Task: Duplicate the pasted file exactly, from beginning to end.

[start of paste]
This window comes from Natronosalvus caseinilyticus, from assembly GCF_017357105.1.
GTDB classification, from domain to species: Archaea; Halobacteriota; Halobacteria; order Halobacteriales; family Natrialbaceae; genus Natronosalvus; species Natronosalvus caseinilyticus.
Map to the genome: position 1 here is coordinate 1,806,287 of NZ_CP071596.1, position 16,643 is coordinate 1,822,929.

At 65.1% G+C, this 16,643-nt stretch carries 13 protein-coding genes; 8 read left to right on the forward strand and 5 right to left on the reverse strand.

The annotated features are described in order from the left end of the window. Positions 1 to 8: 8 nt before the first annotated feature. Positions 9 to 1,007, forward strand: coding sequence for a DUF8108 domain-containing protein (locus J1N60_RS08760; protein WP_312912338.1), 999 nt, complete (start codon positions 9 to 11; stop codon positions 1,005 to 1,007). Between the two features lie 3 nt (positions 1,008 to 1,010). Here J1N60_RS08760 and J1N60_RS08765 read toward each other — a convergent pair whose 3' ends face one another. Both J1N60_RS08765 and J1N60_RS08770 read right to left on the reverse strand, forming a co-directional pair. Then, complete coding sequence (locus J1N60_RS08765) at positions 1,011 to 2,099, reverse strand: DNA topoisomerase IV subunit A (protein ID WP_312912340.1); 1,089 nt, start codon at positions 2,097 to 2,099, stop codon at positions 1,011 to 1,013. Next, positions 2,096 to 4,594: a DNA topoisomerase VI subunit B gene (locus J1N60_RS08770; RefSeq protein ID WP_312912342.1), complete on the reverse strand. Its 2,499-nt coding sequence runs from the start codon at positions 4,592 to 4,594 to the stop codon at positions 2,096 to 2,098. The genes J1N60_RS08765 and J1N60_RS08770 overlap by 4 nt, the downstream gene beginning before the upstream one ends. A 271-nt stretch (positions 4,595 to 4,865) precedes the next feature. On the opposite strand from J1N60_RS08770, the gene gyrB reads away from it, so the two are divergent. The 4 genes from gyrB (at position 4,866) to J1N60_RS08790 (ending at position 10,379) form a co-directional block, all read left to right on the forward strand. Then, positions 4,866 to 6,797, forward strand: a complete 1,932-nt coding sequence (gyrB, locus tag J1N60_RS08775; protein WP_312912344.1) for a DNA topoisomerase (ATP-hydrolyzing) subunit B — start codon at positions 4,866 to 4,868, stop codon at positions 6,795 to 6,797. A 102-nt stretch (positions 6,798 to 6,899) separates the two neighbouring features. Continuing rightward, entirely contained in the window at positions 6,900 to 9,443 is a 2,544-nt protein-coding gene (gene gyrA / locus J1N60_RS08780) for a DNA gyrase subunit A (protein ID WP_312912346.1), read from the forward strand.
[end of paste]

This window comes from Natronosalvus caseinilyticus, from assembly GCF_017357105.1.
GTDB classification, from domain to species: Archaea; Halobacteriota; Halobacteria; order Halobacteriales; family Natrialbaceae; genus Natronosalvus; species Natronosalvus caseinilyticus.
Map to the genome: position 1 here is coordinate 1,806,287 of NZ_CP071596.1, position 16,643 is coordinate 1,822,929.

At 65.1% G+C, this 16,643-nt stretch carries 13 protein-coding genes; 8 read left to right on the forward strand and 5 right to left on the reverse strand.

The annotated features are described in order from the left end of the window. Positions 1 to 8: 8 nt before the first annotated feature. Positions 9 to 1,007, forward strand: coding sequence for a DUF8108 domain-containing protein (locus J1N60_RS08760; protein WP_312912338.1), 999 nt, complete (start codon positions 9 to 11; stop codon positions 1,005 to 1,007). Between the two features lie 3 nt (positions 1,008 to 1,010). Here J1N60_RS08760 and J1N60_RS08765 read toward each other — a convergent pair whose 3' ends face one another. Both J1N60_RS08765 and J1N60_RS08770 read right to left on the reverse strand, forming a co-directional pair. Then, complete coding sequence (locus J1N60_RS08765) at positions 1,011 to 2,099, reverse strand: DNA topoisomerase IV subunit A (protein ID WP_312912340.1); 1,089 nt, start codon at positions 2,097 to 2,099, stop codon at positions 1,011 to 1,013. Next, positions 2,096 to 4,594: a DNA topoisomerase VI subunit B gene (locus J1N60_RS08770; RefSeq protein ID WP_312912342.1), complete on the reverse strand. Its 2,499-nt coding sequence runs from the start codon at positions 4,592 to 4,594 to the stop codon at positions 2,096 to 2,098. The genes J1N60_RS08765 and J1N60_RS08770 overlap by 4 nt, the downstream gene beginning before the upstream one ends. A 271-nt stretch (positions 4,595 to 4,865) precedes the next feature. On the opposite strand from J1N60_RS08770, the gene gyrB reads away from it, so the two are divergent. The 4 genes from gyrB (at position 4,866) to J1N60_RS08790 (ending at position 10,379) form a co-directional block, all read left to right on the forward strand. Then, positions 4,866 to 6,797, forward strand: a complete 1,932-nt coding sequence (gyrB, locus tag J1N60_RS08775; protein WP_312912344.1) for a DNA topoisomerase (ATP-hydrolyzing) subunit B — start codon at positions 4,866 to 4,868, stop codon at positions 6,795 to 6,797. A 102-nt stretch (positions 6,798 to 6,899) separates the two neighbouring features. Continuing rightward, entirely contained in the window at positions 6,900 to 9,443 is a 2,544-nt protein-coding gene (gene gyrA / locus J1N60_RS08780) for a DNA gyrase subunit A (protein ID WP_312912346.1), read from the forward strand.